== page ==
Yorkshire Water to install record number of acoustic loggers
Yorkshire Water has announced that it will invest £10 million to install a world-record number of acoustic loggers in its underground pipe network to detect leakage.
The loggers will be used to help the company meet its a target to reduce leakage by 15 per cent by 2020, and a further 25 per cent by 2025.
During a trial of the technology, 600 of the devices installed in the pipe network in West Yorkshire helped to identify 35 leaks in one month, which contributed to a saving of around approximately 86,400 litres of water.
Following that success, Yorkshire Water will now proceed to install 34,000 more of the devices by October this year, covering 20 per cent of its water distribution areas. This will bring its total count to 40,000, more than any other water company in the world.
Martyn Hattersley, head of leakage operations at Yorkshire Water, said: "Each acoustic 'ear', or logger, is capable of identifying a leak within a 150 meters radius, which is much more accurate than current technology allows.
"It will give us a much greater understanding and visibility of what is happening in some of the areas most prone to leaks. By installing these devices, we will help our leakage technicians save millions of litres of water being wasted which will improve our water sustainability and reduce roadwork impact on customers."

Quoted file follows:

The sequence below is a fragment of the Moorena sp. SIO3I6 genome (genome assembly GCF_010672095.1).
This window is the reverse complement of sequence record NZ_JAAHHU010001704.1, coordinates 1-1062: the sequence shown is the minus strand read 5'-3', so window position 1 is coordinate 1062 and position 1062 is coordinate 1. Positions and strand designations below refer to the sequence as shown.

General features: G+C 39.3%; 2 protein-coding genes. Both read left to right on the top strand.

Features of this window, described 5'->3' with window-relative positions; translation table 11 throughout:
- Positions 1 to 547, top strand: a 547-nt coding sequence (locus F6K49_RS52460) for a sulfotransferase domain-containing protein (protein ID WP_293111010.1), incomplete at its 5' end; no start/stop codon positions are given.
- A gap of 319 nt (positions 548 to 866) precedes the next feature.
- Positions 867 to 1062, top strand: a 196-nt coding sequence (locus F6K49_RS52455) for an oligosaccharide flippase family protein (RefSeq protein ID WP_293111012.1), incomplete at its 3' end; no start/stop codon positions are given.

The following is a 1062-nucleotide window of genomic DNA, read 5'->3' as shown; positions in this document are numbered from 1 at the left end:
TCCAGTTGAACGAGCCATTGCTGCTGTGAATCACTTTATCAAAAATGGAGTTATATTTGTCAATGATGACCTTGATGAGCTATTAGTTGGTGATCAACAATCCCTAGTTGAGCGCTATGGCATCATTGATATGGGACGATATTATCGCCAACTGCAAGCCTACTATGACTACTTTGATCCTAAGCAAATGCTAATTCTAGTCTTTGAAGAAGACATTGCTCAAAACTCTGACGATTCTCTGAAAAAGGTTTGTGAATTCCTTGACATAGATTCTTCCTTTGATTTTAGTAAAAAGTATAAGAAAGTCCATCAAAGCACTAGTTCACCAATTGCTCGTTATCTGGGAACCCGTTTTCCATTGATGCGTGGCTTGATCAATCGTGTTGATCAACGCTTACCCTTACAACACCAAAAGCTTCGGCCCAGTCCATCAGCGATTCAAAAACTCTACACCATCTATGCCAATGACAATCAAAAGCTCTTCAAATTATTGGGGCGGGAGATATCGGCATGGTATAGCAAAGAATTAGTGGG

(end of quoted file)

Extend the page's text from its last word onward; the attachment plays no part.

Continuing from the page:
Acoustic loggers listen to the flow of water through a pipe continuously and, if any anomalies in the noise are detected, an alarm is set off to alert the company's data analysis team. The data experts then analyse the noise to determine if it indicates a leak in the pipe and, if so, a leakage technician is sent out to find the precise location and repair the pipe, which takes around six days on average.
Yorkshire Water’s innovation team is currently working with the open data community by sharing sound files with them to better understand the sound profile of a leaky pipe, which will help its own analysts detect leaks.
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